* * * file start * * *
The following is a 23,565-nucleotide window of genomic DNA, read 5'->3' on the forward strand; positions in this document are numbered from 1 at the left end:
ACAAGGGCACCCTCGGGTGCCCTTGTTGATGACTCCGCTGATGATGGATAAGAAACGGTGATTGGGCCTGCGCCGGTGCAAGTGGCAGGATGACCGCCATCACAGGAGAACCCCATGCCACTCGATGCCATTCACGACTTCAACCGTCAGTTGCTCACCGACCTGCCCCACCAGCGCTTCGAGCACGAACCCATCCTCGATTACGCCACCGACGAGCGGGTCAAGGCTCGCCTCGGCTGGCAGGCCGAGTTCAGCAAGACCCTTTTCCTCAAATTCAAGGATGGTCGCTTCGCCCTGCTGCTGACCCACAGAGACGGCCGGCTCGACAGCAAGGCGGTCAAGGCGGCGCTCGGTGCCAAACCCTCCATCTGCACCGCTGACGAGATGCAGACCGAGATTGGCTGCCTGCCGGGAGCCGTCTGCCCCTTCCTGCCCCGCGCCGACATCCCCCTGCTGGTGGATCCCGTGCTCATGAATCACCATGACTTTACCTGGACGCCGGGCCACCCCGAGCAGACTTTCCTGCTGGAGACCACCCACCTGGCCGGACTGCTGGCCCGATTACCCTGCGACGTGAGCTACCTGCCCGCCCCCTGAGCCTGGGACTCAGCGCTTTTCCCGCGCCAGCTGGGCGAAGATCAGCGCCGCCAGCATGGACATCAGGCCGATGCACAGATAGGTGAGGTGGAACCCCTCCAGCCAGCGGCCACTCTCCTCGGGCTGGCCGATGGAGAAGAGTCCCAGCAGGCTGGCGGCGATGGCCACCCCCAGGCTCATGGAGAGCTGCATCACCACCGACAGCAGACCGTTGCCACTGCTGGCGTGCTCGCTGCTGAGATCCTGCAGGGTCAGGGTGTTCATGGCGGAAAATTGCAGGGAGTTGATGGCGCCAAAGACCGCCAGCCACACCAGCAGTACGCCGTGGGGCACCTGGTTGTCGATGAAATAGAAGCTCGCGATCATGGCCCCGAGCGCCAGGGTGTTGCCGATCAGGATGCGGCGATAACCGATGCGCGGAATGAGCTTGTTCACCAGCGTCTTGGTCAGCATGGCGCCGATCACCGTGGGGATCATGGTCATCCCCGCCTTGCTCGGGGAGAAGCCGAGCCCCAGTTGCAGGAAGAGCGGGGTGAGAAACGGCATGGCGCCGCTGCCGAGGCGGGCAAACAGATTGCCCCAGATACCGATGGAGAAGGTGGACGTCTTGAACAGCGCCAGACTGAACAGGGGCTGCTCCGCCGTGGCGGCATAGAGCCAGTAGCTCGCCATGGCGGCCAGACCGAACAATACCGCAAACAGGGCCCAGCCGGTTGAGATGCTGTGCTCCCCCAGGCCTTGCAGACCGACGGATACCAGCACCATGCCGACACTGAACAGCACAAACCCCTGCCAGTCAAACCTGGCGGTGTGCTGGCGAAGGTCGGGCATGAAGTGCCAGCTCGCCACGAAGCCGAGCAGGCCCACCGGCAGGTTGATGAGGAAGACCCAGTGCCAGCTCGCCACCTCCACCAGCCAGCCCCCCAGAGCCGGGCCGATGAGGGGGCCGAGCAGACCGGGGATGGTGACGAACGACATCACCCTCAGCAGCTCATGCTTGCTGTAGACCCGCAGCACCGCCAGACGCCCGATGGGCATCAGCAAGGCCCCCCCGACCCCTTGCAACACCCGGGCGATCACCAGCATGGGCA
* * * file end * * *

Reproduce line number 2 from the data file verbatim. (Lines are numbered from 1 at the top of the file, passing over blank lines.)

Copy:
ACAAGGGCACCCTCGGGTGCCCTTGTTGATGACTCCGCTGATGATGGATAAGAAACGGTGATTGGGCCTGCGCCGGTGCAAGTGGCAGGATGACCGCCATCACAGGAGAACCCCATGCCACTCGATGCCATTCACGACTTCAACCGTCAGTTGCTCACCGACCTGCCCCACCAGCGCTTCGAGCACGAACCCATCCTCGATTACGCCACCGACGAGCGGGTCAAGGCTCGCCTCGGCTGGCAGGCCGAGTTCAGCAAGACCCTTTTCCTCAAATTCAAGGATGGTCGCTTCGCCCTGCTGCTGACCCACAGAGACGGCCGGCTCGACAGCAAGGCGGTCAAGGCGGCGCTCGGTGCCAAACCCTCCATCTGCACCGCTGACGAGATGCAGACCGAGATTGGCTGCCTGCCGGGAGCCGTCTGCCCCTTCCTGCCCCGCGCCGACATCCCCCTGCTGGTGGATCCCGTGCTCATGAATCACCATGACTTTACCTGGACGCCGGGCCACCCCGAGCAGACTTTCCTGCTGGAGACCACCCACCTGGCCGGACTGCTGGCCCGATTACCCTGCGACGTGAGCTACCTGCCCGCCCCCTGAGCCTGGGACTCAGCGCTTTTCCCGCGCCAGCTGGGCGAAGATCAGCGCCGCCAGCATGGACATCAGGCCGATGCACAGATAGGTGAGGTGGAACCCCTCCAGCCAGCGGCCACTCTCCTCGGGCTGGCCGATGGAGAAGAGTCCCAGCAGGCTGGCGGCGATGGCCACCCCCAGGCTCATGGAGAGCTGCATCACCACCGACAGCAGACCGTTGCCACTGCTGGCGTGCTCGCTGCTGAGATCCTGCAGGGTCAGGGTGTTCATGGCGGAAAATTGCAGGGAGTTGATGGCGCCAAAGACCGCCAGCCACACCAGCAGTACGCCGTGGGGCACCTGGTTGTCGATGAAATAGAAGCTCGCGATCATGGCCCCGAGCGCCAGGGTGTTGCCGATCAGGATGCGGCGATAACCGATGCGCGGAATGAGCTTGTTCACCAGCGTCTTGGTCAGCATGGCGCCGATCACCGTGGGGATCATGGTCATCCCCGCCTTGCTCGGGGAGAAGCCGAGCCCCAGTTGCAGGAAGAGCGGGGTGAGAAACGGCATGGCGCCGCTGCCGAGGCGGGCAAACAGATTGCCCCAGATACCGATGGAGAAGGTGGACGTCTTGAACAGCGCCAGACTGAACAGGGGCTGCTCCGCCGTGGCGGCATAGAGCCAGTAGCTCGCCATGGCGGCCAGACCGAACAATACCGCAAACAGGGCCCAGCCGGTTGAGATGCTGTGCTCCCCCAGGCCTTGCAGACCGACGGATACCAGCACCATGCCGACACTGAACAGCACAAACCCCTGCCAGTCAAACCTGGCGGTGTGCTGGCGAAGGTCGGGCATGAAGTGCCAGCTCGCCACGAAGCCGAGCAGGCCCACCGGCAGGTTGATGAGGAAGACCCAGTGCCAGCTCGCCACCTCCACCAGCCAGCCCCCCAGAGCCGGGCCGATGAGGGGGCCGAGCAGACCGGGGATGGTGACGAACGACATCACCCTCAGCAGCTCATGCTTGCTGTAGACCCGCAGCACCGCCAGACGCCCGATGGGCATCAGCAAGGCCCCCCCGACCCCTTGCAACACCCGGGCGATCACCAGCATGGGCA